macOS Mojave’s Stacks: Everything You Need to Know

This post explains how to use macOS Mojave's Stacks feature to its fullest to achieve clutter-free desktop.

Apple has launched its latest macOS Mojave that comes with a number of cool features including Dark Mode, Dynamic Desktop, and a redesigned Mac App Store along with others. But for the people who always have a messy desktop, Mojave has a new feature called Stacks.

A really smart way to manage files on your desktop, Stacks removes clutter by grouping desktop files of similar kind together

To give you an idea of how it works, it messy desktop like this:

before Stacks

Into something much cleaner like this:

after stacks

Interesting right? But such a helpful feature can only be useful if you could take full advantage of it. This post tells you all there’s to know about Stacks feature and how to use it. Let’s take a look.

How to turn on Stacks

To turn on Stacks, right-click (or Control + Click) anywhere on the desktop, and select Stacks.

enable stacks

Grouping your Stacks

Once enabled, Stacks (by default) groups files on your desktop by its "kind", under suggested names like the following:

  • Documents
  • Images
  • Screenshots
  • PDF Documents
  • Films
  • Developer, and so on.

Apart from these, Stacks can also group your files by the following:

  • Date Last Opened
  • Date Added
  • Date Modified
  • Date Created
  • Tags
  • group stacks by

How files are grouped in Stacks

Stacks takes the files’ file extension into account and place them into their relevant groups. For example, the “Developer” stack groups all files with the extensions of .htm, .html, .php, .js, and so on together.

Note: At the time of writing this article, Stacks still, unfortunately, is unable to recognise .css and group it under “Others” instead of “Developer”. But I’m pretty sure Stacks’ accuracy will improve over time as the operating system gets an update.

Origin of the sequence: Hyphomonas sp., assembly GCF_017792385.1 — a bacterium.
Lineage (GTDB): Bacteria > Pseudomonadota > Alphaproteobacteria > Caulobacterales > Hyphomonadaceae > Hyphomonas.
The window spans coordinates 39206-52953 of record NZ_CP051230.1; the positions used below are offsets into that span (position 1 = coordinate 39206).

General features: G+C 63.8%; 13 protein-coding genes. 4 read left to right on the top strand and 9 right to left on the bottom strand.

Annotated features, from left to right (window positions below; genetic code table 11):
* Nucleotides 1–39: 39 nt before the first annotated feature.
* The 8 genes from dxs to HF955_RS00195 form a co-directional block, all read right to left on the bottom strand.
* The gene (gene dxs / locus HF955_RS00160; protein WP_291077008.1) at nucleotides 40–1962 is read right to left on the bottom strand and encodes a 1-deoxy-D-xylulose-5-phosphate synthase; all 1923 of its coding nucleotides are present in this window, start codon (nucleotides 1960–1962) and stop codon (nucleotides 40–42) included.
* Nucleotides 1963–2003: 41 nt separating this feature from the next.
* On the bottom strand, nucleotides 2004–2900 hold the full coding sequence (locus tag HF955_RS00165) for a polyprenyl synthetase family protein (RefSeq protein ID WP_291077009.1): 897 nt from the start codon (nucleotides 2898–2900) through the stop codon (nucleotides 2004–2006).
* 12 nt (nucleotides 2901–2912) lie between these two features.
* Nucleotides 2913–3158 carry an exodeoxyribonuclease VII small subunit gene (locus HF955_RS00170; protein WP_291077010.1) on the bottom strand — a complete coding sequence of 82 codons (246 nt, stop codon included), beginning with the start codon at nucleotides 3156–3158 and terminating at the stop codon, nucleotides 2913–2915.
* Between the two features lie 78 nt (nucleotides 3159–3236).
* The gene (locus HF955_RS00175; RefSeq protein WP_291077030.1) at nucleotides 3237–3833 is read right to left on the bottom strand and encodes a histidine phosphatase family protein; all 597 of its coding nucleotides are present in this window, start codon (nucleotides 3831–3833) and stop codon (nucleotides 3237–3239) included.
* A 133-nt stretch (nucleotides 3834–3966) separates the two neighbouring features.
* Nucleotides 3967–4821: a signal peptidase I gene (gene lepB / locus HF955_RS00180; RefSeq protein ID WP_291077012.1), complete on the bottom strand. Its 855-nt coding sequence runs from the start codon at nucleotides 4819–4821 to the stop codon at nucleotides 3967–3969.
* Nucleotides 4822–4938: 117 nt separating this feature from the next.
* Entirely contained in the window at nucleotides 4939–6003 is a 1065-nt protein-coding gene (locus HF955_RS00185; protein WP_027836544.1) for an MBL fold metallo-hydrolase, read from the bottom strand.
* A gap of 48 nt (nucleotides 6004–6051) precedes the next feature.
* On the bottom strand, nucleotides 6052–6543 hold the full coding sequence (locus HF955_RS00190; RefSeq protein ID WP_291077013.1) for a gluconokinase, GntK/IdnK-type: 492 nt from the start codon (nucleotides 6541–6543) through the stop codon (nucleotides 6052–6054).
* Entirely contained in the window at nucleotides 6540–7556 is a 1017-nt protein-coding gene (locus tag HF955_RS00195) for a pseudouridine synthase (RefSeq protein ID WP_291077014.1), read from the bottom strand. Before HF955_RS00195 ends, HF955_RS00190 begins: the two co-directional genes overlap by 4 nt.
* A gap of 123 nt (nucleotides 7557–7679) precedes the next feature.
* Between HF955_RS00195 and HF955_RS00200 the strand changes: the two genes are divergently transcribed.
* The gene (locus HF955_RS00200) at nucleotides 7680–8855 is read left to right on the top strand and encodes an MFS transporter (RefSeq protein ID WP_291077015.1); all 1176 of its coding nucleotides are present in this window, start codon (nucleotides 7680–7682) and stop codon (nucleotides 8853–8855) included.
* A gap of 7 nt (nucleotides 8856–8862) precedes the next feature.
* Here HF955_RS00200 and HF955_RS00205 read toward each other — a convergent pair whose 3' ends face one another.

Accessing files in Stacks

To access files grouped under a certain Stack, simply click on its Stack name. It will then expand and files within will be listed. Stack will remain expanded, showing a downward arrow icon. You have to click the downward arrow again to close the opened Stack.

stack open and close
Here’s a tip:

You can also open all your stacks simultaneously; they will be lined-up right to left with their respective files listed in top-down, giving you a clear and organised list of all your files, allowing you to easily access any files while you work.

Take a look at the sample screenshot below.

open all your stacks

Note: This view will be resettled back (or closed) to its original stacked position if you restart your mac.

How to customise your Stack’s name

If you are grouping files in Stacks by “Kind”, then macOS will give them predetermined names and you are unable to rename them.

However, you can customize the name of the Stacks according to your requirement. For example, instead of using the per-determined Stack name “Developer”, you can group certain files under “Designers”.

To do that, you will need to group Stacks by tags. Here’s how you do it:

  1. Select file, or multiple files at once (hold Command and keep selecting files).
  2. Right click and select Tags.
  3. Enter a tag name, or select an existing tag.
  4. assigning tag name
  5. Repeat step 3 until you have finished assigning files to their respective tags.
  6. Right click anywhere on Desktop, select Group stack by > Tags.
  7. group by tags

That’s it, your desktop files will now be grouped according to tag names you assigned.

Note: All files without tags will be grouped under “No Tags”.

Stacks does not work with folders

Folders on desktop, unfortunately, will be standalone and will not be grouped under any circumstances, even if you give them a tag name. They will be sorted right below the Stacks.

If you want to further reduce desktop clutter, the only way – for now – is to avoid having lots of folders on your desktop.

I hope this article gives you an insight of how Stacks on macOS Majave works. Have a clean desktop!